The Big One for One Drop is now in the history books. Forty-eight players bought in for $1 million apiece. Over $5 million was raised for charity. Six players recorded seven-figure paydays, while another two scooped eight-figure prize totals. The biggest winner after the dust settled: Antonio “the Magician” Esfandiari, who earned an astounding $18,346,673; the single largest prize in the history of sports.
Day 1 and Day 2 Eliminations
Over three days, one by one, they fell. Poker Player’s Champion Michael the Grinder Mizrachi, eight-time WSOP bracelet winner Erik Seidel, former WSOP Main Event Champion Jonathan Duhamel – all gone by the end of Day 1, and each out a million bucks. Day 2 saw the demise of 2012 WSOP Player of the Year frontrunner Phil Ivey, fan favorite Daniel Negreanu, $25,000 Mega Satellite winner Gus Hansen, and a host of other pro poker players and billionaire businessmen, until a final table was reached. Russian tycoon Ilya Bulychev became the biggest “bubble boy” in tournament poker history when he busted in 10th place, leaving the tournament empty-handed. Pro player and WPT lead commentator Mike Sexton made the money, cashing for over $1.1 million, but finished in ninth place, just missing the official Day 3 final table.
The Final Table
Four poker pros and four businessmen assembled around the final table, each assured of at least $1.2 million in winnings. The payout structure, however, was incredibly skewed towards the winners, as fifth through eight places were all guaranteed under $2 million apiece, with about $2.6 million going to fourth, $4.3 million for third, $10.1 million for second, and $18.3 million for first. With prize differentials like that, combat at the felt was assured to be intense until the very last hand.
Antonio Esfandiari held the chip lead going into Day 3, with Sam Trickett close behind. The two would control the table until heads up play, which Esfandiari entered with a 3:1 chip lead. It took just 16 hands for poker’s magician to make Trickett disappear.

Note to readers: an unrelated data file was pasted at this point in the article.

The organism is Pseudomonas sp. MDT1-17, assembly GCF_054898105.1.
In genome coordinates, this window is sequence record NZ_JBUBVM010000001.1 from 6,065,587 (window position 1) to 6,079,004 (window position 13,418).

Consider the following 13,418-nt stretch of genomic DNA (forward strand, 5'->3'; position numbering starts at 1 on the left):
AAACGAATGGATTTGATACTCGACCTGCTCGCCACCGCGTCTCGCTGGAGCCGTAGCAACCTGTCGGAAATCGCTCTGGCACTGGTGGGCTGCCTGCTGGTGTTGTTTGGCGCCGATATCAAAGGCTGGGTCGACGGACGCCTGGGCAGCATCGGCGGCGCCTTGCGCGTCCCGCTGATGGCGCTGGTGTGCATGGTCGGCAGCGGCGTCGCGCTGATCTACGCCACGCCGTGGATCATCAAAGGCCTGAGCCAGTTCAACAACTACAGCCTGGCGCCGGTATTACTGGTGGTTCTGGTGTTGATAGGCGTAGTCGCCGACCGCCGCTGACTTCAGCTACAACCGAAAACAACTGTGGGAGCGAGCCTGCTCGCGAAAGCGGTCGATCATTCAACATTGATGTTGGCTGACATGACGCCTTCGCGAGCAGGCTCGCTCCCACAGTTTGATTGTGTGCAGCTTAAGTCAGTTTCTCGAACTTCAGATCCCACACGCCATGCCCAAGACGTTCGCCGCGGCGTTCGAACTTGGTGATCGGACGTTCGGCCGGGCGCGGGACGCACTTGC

Charity is the Big Winner
Notable final tableists included Cirque du Soleil and One Drop Foundation founder Guy Laliberte, the fifth place finisher, who was eliminated by Esfandiari in a classic QQ vs AK race. According to Laliberte, Esfandiari told him “I really need this one; I need this more than you do,” to which Laliberte replied “Listen, we’ll see what the gods of cards decide.’” Esfandiari spiked a king on the river to take an overwhelming chip lead, and he never looked back.
For his part, Laliberte was given a standing ovation for his performance as well as for his tremendous efforts to make the event happen and raise millions of dollars for charity. Regarding whether the Big One for One Drop would ever take place again in the future, Laliberte was quoted as saying “So good for ‘One Drop,’ so good for poker … I think this is where poker is now. It’s a question of working together as a community to make it happen.”
The third place finisher, tops among the businessmen, was hedge fund manager David Einhorn, who at the tournament’s outset made the incredible move of pledging to donate any winnings to City Year. The education-focused nonprofit organization will be receiving a huge check for $4,352,000!
As mentioned in our Big One for One Drop preview article, many of the top pros had to gather money from investors to be able to afford the buy-in. These included fourth-place finisher Phil Hellmuth, who acknowledged that he only put up 15% of the buy-in on his own.
Esfandiari Takes His Place in Poker History
With almost $5 million in career poker tournament earnings before the Big One for One Drop started, Antonio Esfandiari was already a top pro and household name among poker fans. After his monumental win, Esfandiari rocketed up to the top spot in career poker winnings (by a very large margin) and will forever be remembered in poker lore aside the game’s all-time greats.